A new viral food trend that is a popular summer drink in Pakistan called ‘doodh soda’


A new viral food trend that is a popular summer drink in Pakistan called ‘doodh soda’

Made with a combination of milk and any carbonated drink, UAE expats explain the appeal



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Milk with soda: Will it be the viral trend of this summer? Image Credit: Shutterstock

Milk with soda? Sounds a little strange at first, but apparently absolute bliss when sipped. Some say the drink is perfect for summer, since the combination of these two ingredients offers much-needed respite from the heat.

The drink is picking up on social media as the latest viral food trend after social media users discovered a video clip of Laverne DeFazio (played by Penny Marshall), from an episode of the popular 1970s American sitcom ‘Laverne & Shirley’, combining milk with soda in a large bucket and sipping it.

While it is what social media users are obsessing over currently, this combination is not new to the Punjab province of Pakistan where it originates, and is called doodh soda or pakola doodh which translates to carbonated milk.

Gulf News Food took a look at this food trend making headlines and spoke to Pakistani expatriates in the UAE, who explained what this drink is all about….

An unusually compelling combination

It is made usually in a metal glass with soda, like 7-up or sprite, after which we add sugar and milk to it. When mixed, it brings out a creamy texture and a sweet taste… it is also slightly fizzy.

- Asim Jamil Muhammad, 27

“The thing about doodh soda is that it has an unusual combination that is tasty when you try it out for yourself,” explained the 27-year-old Dubai-based Pakistani expatriate Asim Jamil Muhammad, in conversation with Gulf News Food. “I was very young when I first tried it in Peshawar – maybe 4 or 5 years old. It is made usually in a metal glass with soda, like 7-up or sprite, after which we add sugar and milk to it. When mixed, it brings out a creamy texture and a sweet taste… it is also slightly fizzy. There are many street vendors in Pakistan who make this drink, especially during the summer months.

“We also consider it to be very healthy and nutritious, because it quenches your thirst in an instant and boosts energy. In Pakistan, people actually consider it healthier than drinking soda alone. Plus, if you eat with spicy food, you will be refreshed without feeling too full as it is light on the stomach.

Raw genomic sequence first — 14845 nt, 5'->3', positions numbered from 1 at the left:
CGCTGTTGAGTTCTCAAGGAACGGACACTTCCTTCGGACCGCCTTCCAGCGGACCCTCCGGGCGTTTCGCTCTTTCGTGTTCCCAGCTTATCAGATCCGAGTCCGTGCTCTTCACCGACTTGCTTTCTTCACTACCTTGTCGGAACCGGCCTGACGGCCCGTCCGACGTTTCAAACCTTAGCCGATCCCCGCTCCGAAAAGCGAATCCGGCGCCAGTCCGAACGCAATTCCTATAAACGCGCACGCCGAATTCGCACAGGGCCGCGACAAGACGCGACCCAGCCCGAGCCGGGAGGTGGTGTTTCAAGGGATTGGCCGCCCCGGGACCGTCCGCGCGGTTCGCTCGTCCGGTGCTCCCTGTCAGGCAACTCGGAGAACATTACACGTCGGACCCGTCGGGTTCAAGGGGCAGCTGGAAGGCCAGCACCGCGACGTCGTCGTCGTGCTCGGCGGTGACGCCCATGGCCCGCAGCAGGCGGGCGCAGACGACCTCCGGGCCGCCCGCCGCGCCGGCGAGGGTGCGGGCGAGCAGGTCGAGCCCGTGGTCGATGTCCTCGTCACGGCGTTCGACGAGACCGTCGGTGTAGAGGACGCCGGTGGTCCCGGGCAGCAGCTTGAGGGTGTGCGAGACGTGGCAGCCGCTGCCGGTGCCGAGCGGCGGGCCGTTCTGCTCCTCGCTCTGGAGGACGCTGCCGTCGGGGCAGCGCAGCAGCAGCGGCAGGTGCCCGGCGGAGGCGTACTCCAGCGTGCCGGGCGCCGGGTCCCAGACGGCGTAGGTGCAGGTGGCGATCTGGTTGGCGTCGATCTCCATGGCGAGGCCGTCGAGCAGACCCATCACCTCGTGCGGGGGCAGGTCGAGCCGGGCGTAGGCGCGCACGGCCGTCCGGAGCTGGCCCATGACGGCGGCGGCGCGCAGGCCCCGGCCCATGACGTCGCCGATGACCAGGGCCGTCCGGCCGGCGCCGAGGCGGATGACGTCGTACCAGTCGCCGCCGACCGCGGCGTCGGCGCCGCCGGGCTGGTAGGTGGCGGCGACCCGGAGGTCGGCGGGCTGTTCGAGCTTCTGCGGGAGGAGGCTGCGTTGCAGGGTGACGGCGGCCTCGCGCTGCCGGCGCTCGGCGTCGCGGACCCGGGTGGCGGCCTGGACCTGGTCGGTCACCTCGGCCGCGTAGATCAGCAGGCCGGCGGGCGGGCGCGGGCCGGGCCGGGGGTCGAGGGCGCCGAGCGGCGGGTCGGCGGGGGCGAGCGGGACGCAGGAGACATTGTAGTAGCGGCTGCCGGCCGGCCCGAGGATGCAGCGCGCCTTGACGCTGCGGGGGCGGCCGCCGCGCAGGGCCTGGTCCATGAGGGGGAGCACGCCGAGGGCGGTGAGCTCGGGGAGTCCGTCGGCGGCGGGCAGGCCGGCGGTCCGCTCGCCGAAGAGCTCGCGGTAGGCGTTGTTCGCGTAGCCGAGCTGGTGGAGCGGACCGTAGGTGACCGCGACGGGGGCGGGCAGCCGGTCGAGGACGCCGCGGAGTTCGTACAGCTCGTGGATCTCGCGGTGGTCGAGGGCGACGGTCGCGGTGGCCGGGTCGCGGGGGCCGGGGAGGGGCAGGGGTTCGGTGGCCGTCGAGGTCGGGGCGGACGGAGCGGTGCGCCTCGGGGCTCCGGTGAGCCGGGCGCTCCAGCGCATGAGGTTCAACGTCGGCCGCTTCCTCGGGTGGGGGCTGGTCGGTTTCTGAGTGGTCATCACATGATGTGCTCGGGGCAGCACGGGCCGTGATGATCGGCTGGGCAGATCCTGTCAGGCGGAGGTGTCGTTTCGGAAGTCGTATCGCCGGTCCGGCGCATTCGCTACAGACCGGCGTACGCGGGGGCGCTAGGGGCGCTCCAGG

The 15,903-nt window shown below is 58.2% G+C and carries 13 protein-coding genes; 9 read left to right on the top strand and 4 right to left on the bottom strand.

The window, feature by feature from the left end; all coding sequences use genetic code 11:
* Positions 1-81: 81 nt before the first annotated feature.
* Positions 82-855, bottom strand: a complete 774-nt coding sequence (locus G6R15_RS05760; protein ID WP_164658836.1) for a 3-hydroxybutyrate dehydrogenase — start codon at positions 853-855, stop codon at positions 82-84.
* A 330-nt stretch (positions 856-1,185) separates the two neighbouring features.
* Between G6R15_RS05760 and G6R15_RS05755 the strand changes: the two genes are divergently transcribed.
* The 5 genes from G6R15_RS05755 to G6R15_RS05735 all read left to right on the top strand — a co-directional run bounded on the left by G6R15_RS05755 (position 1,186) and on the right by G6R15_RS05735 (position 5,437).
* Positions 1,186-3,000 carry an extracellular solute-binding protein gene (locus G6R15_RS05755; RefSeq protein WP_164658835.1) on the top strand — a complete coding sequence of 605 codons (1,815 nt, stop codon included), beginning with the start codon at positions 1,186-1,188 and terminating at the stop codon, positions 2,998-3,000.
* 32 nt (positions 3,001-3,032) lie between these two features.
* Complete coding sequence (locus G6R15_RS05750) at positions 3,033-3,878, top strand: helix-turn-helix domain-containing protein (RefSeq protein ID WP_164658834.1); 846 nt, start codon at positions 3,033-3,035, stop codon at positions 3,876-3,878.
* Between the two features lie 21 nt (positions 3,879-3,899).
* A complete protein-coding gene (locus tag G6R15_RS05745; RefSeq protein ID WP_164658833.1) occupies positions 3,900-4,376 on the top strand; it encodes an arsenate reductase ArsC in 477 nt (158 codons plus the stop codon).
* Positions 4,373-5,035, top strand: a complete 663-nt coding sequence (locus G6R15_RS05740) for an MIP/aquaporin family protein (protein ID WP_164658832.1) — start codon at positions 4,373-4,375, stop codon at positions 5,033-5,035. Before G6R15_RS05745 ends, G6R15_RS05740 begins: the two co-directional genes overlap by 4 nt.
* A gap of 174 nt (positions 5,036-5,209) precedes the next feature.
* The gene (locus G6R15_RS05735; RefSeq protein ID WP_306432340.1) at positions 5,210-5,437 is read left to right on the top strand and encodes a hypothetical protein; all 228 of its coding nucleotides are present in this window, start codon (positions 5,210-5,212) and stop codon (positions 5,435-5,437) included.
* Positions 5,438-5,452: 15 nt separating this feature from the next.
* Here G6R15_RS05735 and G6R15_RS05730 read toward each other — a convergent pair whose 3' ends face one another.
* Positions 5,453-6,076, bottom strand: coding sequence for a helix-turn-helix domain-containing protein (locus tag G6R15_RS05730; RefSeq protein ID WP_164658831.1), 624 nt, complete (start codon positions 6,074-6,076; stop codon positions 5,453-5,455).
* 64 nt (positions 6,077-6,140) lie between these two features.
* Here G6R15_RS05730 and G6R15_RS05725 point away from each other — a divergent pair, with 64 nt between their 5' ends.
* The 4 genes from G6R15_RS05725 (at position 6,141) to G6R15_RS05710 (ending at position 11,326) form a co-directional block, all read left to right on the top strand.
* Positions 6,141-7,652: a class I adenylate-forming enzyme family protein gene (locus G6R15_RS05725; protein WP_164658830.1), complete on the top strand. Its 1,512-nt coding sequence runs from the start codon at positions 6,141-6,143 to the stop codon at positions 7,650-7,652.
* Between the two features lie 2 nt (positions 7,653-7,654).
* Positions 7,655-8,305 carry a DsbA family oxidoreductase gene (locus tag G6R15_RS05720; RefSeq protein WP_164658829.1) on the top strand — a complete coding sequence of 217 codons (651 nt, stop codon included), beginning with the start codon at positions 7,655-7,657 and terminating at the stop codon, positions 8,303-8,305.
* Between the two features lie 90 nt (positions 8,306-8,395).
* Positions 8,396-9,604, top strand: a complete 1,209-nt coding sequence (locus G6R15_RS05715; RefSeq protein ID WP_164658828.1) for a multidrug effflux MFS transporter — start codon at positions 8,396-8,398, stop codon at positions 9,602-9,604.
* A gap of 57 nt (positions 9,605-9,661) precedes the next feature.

“Sometimes, people even drink it in the mornings with kulchas (mildly leavened flatbread) or at night after dinner because they believe it eases out the digestion process. It is my favourite summer drink and it can even replace a midday meal.”

Packed with benefits and a few drawbacks

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The drink was first made in Victorian England during the 1880s, and can be made with endless combinations of flavour Image Credit: Mineragua Sparkling Water/Unsplash.com

Often consumed during the summer, doodh soda is good as the combination brings out the benefits of electrolytes, which are a good source of energy. It helps with dehydration, primarily

- Dr Javeria Qureshi, Clinical Dietician at Thumbay Hospital, Fujairah

Like Muhammad said, doodh soda is consumed with the firm belief that it is healthy for the body. We spoke to Fujairah-based Pakistani expatriate Dr Javeria Qureshi of Thumbay Hospital, who said: “There are pros and cons to the drink. Often consumed during the summer, doodh soda is good as the combination brings out the benefits of electrolytes, which are a good source of energy. It helps with dehydration, primarily.

“In terms of disadvantages, this drink may not be a good option for those with a sensitive stomach because milk is alkaline in nature and soda is acidic. It can lead to clotting in the stomach, if not mixed in equal proportions, and can also cause acidity. However, the benefits overpower the disadvantages.”